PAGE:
Building Lenj and boat is one of the oldest local industries in south of Iran dating back to Afsharid period. However, the history of Iranian sailing can be considered to be even longer after discovering Sasanid antiquities in today's Mongolia and also Parthian and Sasanid ports.
The habitants of the north beach of the Persian Gulf use their own hand-built Lenjes for sea journeys, trading, pearl diving and fishing. They experienced the business trips to Mumbai, Basra and the eastern cities of Africa and Tanzania using wind Lenjes, in the past.
This industry has a long cultural history; the poems sung by women returning from the sea or the boatmen songs at work can be considered the intangible heritage of this industry. Like many other professions in the past, the knowledge of building Lenjes has been passed on from father to son, over time. Lenjes are mentally built without any plan.
Lenj-builders had learned the primary plan of Lenjes from their fathers and they also learned it from their ancestors; therefore, the whole process of Lenj-building has been empirically transferred. The traditional Lenjes were built of jungle woods resistant to moisture, the trunks of local trees such as Gum Arabic tree, Mesquite, Jujube and nonlocal trees as Berry and Plane as well as an Indian high-quality wood namely "sāy" which was used for the body of vessels.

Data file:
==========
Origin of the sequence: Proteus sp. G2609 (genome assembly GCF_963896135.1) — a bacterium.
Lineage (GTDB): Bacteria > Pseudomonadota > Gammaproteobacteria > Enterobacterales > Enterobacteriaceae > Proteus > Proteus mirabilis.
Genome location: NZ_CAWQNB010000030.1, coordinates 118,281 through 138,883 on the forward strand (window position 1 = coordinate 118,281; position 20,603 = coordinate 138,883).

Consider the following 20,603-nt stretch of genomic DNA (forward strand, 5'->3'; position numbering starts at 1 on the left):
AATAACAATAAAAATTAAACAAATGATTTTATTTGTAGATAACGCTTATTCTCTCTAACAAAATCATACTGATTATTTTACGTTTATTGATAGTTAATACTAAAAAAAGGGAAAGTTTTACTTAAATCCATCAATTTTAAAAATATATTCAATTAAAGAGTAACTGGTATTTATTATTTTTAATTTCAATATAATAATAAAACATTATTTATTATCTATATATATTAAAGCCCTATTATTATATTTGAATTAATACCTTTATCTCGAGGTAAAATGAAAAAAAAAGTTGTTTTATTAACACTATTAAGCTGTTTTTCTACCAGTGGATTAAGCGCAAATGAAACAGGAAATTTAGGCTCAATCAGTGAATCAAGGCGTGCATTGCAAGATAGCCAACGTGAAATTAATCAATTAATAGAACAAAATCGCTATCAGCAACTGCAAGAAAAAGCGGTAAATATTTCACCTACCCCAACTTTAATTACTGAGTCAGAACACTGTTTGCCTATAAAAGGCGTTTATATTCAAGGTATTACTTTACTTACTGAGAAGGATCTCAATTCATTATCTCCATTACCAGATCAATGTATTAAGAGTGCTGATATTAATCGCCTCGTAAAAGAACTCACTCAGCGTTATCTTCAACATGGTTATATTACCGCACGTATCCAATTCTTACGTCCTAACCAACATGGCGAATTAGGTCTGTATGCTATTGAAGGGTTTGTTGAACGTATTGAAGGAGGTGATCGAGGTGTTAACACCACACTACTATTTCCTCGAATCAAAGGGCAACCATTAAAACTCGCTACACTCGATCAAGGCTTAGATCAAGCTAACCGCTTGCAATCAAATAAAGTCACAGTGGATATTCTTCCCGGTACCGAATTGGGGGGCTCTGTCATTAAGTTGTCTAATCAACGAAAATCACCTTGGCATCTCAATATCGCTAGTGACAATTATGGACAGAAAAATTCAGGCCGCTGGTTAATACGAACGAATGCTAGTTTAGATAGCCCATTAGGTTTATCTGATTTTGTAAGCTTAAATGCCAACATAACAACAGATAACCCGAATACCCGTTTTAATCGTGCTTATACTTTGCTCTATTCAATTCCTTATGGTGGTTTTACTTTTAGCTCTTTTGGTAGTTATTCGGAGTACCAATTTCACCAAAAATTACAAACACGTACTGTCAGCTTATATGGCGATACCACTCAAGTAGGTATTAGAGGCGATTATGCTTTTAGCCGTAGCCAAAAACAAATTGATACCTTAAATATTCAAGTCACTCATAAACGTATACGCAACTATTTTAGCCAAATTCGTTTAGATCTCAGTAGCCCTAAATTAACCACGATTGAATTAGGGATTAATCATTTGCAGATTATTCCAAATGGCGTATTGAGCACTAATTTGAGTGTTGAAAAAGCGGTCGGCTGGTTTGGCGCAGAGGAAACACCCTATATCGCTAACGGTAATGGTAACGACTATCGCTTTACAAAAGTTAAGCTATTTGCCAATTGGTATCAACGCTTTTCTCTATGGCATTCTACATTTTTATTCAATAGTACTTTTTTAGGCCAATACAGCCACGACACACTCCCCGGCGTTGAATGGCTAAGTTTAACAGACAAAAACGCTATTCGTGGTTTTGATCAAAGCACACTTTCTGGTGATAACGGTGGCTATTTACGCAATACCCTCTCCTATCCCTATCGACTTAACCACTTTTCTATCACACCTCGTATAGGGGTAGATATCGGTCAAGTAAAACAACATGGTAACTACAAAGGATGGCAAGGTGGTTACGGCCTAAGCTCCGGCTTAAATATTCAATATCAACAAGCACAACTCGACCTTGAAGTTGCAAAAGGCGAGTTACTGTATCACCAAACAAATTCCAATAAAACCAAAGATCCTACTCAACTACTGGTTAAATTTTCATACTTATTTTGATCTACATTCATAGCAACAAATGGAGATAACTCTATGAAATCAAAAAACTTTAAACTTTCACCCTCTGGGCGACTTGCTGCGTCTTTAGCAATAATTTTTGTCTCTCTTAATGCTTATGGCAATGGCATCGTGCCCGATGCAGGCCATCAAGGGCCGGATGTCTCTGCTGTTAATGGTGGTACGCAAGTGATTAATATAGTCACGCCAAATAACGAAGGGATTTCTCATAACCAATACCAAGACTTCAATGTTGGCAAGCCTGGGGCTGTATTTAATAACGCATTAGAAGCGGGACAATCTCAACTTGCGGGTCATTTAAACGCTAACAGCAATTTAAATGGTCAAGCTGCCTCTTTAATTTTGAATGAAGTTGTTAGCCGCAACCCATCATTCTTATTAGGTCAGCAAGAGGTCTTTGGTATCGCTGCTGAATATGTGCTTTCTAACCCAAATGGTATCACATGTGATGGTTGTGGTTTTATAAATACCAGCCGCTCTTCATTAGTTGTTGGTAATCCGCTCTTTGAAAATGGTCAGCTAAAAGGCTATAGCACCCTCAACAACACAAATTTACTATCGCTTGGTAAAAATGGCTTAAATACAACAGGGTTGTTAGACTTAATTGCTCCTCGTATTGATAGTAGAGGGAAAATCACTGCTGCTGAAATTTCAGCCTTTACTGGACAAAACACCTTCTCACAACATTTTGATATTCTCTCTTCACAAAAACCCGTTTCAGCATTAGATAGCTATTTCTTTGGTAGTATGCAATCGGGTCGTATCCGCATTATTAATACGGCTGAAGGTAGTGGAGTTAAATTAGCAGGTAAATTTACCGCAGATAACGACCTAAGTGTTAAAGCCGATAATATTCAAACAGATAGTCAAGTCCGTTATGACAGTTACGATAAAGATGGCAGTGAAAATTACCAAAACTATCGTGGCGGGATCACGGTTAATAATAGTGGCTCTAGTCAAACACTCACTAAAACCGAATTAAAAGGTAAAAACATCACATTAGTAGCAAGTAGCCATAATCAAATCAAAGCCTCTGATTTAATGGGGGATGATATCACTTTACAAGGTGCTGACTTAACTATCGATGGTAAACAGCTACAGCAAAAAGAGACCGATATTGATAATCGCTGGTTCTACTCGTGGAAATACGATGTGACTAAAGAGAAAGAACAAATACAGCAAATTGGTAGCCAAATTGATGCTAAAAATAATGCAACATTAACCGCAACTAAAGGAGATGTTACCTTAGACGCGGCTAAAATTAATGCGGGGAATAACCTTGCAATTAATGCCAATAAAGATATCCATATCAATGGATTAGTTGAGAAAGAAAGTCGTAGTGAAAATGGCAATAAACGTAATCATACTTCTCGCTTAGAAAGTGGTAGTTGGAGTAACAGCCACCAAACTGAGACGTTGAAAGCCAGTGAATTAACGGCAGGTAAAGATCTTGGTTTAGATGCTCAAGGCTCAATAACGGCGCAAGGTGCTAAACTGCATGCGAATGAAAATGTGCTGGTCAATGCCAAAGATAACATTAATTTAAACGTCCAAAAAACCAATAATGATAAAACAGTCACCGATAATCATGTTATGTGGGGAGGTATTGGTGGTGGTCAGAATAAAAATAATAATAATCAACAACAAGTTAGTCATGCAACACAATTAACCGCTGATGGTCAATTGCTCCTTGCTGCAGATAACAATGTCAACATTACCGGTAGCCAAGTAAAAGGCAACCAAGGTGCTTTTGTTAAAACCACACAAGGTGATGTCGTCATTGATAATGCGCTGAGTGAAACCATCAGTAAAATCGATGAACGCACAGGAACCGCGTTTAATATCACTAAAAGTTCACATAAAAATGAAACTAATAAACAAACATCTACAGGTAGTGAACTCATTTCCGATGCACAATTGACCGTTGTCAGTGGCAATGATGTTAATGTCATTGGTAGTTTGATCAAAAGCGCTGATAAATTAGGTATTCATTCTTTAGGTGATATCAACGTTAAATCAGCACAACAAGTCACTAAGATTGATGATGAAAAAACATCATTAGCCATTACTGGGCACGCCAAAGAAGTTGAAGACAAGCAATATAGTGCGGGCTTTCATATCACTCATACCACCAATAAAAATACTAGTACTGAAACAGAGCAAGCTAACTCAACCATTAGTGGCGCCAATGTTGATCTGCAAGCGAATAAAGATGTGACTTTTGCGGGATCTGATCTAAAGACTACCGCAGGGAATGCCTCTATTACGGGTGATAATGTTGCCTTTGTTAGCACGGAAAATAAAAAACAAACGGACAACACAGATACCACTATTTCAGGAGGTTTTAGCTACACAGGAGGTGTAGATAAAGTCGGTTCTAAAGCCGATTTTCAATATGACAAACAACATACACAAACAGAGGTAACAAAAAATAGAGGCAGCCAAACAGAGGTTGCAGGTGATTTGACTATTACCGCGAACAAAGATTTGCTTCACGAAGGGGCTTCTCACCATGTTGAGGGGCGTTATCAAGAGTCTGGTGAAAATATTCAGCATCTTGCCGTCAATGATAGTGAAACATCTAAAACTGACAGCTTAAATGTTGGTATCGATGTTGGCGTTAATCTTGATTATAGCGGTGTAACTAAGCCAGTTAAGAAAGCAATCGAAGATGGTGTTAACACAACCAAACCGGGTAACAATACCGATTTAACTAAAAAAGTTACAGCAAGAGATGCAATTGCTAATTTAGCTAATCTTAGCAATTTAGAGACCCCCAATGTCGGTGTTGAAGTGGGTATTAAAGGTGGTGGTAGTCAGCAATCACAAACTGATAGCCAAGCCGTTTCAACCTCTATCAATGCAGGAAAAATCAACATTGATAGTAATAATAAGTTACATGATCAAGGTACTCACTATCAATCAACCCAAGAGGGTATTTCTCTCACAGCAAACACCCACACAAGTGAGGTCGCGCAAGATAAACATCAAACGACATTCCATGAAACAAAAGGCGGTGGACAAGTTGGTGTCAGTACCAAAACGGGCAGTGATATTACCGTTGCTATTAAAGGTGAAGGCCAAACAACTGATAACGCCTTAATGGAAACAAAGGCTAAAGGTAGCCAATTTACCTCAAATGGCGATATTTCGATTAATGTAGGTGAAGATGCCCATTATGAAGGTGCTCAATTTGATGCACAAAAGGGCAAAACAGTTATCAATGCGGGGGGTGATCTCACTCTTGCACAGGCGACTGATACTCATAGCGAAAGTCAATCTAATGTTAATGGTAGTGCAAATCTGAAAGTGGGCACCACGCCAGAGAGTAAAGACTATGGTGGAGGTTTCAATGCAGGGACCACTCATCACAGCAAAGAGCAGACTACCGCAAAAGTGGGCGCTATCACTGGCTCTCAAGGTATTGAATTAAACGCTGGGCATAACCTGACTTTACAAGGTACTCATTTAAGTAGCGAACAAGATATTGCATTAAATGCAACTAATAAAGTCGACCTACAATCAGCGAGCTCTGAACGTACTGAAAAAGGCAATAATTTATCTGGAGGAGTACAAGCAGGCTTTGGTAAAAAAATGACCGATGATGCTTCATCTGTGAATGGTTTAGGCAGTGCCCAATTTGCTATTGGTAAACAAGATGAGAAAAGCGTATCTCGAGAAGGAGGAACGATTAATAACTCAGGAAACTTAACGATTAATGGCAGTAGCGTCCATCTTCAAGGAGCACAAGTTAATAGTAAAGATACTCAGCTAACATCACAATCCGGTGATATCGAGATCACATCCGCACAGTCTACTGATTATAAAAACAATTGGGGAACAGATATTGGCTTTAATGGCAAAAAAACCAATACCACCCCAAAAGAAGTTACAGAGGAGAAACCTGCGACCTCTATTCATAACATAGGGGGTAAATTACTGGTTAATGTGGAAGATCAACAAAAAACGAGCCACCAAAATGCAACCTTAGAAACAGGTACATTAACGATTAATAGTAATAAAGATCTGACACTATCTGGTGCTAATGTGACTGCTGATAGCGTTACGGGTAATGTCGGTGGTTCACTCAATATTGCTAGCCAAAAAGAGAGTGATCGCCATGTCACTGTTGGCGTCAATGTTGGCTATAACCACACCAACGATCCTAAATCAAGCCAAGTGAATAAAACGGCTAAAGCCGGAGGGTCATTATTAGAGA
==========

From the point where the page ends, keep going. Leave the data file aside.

Formerly, the main centers of Lenj- Building were Kong, Lengeh ports and the historical port of Laft (in Qeshm Island). Today, most of Lenjes are built in Qeshm, Kulghan, Dargahan, Ramchah, Suza, Laft, Dulab and Guran cities. Masters of this profession coat the seams of Lenjes using bitumen, after the end of building process; therefore, they will be resistant to water penetration. Traditional Skills of Building and Sailing Iranian Lenj Boats in the Persian Gulf were inscribed as the eighth Iranian Intangible Heritage in 2011.